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Dylan Matthews has an interview with Thomas Kane today about ways in which we can measure teacher performance in the classroom. This comes at the very end:
Dylan Matthews: Now, the three components you measure predict future performance on achievement tests. But a lot of people dismiss that, even though there’s growing evidence that achievement test scores are correlated with all kinds of important real-life outcomes. Why do these scores matter?
Thomas Kane: So I’m really heartened — even asking that question means you’re aware of that Chetty/Friedman/Rockoff study….What they found was that the teachers who appeared to have high value-added while the students were in their classrooms, their value-added was predictive of students’ income later. I’m optimistic about it but based largely on Raj’s study.
I remember reading this study when it first came out, and I had a very different reaction. Basically, the researchers looked at data on teachers and test scores starting around 1990, and linked it up with the incomes of students later in life. They had a big dataset and they did all the usual controls. Then they estimated the gains to income from firing a terrible teacher (one in the bottom 5 percent) and replacing him with an average teacher. Long story short, once you account for real-world frictions (namely that we can’t perfectly identify the terrible teachers), they estimate that making this change in a single grade level produces an income gain among students of slightly more than 1 percent at age 28.
Now, the first thing to say about this is that a result this small, even if it’s statistically significant, should be treated with extreme caution. There are just a ton of confounding variables that could be at play here, and even a small missing factor could swamp this study’s findings.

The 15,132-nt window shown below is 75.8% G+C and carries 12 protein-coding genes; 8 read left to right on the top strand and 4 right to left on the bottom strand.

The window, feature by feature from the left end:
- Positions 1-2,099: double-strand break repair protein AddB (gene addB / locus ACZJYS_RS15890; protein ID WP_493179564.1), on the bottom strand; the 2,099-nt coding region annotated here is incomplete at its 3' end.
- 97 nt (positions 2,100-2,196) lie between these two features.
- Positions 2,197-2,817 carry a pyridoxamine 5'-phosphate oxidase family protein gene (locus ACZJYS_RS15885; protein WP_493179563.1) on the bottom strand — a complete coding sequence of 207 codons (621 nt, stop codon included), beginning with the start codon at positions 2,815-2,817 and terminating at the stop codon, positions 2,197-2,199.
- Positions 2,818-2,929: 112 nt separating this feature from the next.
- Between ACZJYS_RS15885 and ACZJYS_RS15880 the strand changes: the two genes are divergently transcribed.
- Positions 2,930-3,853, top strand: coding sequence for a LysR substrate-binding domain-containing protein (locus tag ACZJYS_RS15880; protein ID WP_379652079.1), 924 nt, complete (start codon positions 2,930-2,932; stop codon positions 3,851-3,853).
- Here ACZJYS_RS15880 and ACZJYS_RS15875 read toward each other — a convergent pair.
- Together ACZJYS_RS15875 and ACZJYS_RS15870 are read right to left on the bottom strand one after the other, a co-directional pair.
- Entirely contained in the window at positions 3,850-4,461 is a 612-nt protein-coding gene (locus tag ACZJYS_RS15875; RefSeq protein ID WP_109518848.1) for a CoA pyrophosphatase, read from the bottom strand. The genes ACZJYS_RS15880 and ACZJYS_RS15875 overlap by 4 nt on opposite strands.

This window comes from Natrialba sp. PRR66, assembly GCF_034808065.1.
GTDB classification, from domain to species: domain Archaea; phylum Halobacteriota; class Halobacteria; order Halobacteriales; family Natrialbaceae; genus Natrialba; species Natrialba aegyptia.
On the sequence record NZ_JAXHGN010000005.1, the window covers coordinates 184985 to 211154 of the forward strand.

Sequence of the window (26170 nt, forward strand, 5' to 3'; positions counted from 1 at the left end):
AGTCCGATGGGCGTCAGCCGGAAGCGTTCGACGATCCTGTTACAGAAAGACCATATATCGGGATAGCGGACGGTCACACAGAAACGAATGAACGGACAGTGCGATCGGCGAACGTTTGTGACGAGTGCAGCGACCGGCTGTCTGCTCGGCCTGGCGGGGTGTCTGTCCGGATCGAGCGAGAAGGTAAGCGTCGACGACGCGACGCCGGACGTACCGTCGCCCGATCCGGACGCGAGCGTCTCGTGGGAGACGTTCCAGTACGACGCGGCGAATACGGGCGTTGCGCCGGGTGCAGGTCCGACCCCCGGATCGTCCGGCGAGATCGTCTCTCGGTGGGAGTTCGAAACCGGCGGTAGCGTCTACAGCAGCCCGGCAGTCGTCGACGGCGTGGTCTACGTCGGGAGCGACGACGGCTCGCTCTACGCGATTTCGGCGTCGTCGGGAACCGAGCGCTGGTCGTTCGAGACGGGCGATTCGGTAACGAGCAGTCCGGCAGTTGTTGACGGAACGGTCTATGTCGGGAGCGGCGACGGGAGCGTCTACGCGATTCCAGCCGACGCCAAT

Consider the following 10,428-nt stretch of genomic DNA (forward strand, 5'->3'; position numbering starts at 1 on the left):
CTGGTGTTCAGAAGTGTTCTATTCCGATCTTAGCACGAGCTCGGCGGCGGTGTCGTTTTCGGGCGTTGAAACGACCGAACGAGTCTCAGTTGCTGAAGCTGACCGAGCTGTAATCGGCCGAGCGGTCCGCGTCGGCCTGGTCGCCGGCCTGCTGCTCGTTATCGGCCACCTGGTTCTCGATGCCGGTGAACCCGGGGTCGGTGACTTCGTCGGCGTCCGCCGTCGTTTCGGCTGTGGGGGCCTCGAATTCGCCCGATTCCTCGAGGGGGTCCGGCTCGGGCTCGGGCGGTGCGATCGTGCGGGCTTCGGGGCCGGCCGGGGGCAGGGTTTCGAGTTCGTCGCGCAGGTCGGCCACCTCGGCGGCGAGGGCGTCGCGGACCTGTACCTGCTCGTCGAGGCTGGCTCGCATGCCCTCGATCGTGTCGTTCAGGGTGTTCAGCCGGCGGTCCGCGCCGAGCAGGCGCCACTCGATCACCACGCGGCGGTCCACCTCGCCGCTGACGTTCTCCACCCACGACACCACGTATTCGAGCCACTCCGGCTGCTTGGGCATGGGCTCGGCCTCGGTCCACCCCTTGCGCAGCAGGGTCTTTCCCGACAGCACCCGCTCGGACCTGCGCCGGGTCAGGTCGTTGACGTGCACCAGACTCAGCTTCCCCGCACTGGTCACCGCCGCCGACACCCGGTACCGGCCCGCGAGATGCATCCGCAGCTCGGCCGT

But it’s worse than that. Even if you assume these results are correct, they struck me not as optimistic, but as shockingly low. We’re not talking about a small change in teacher quality here. We’re talking about a huge change: an entire year spent with a perfectly acceptable teacher instead of one who’s the worst of the worst. And even at that, it only made a difference of 1 percent in future income. That’s it?
Now, you could argue that the effect would be bigger if we got rid of bad teachers in all the grades. Wouldn’t that make a bigger difference? Sure, except that about half of all students never get any bottom-5-percent teachers in the first place; a little less than half get a bottom-five-percent teacher once in their school careers; and only a handful of the very unluckiest students get one for more than one year. So you’re stuck with the basic result: averaged across all students, the value of firing all the terrible teachers will probably be a future income increase of less than 1 percent. For an average person, that’s a few hundred dollars per year.
Am I the only one who finds that surprisingly meager? I’m all for getting rid of horrible teachers, but if anything, this study makes me put a lower priority on this than I used to—especially considering how difficult it would be to carry out a policy like this. I was surprised that this study got such a euphoric reception when it was published, and I still am.
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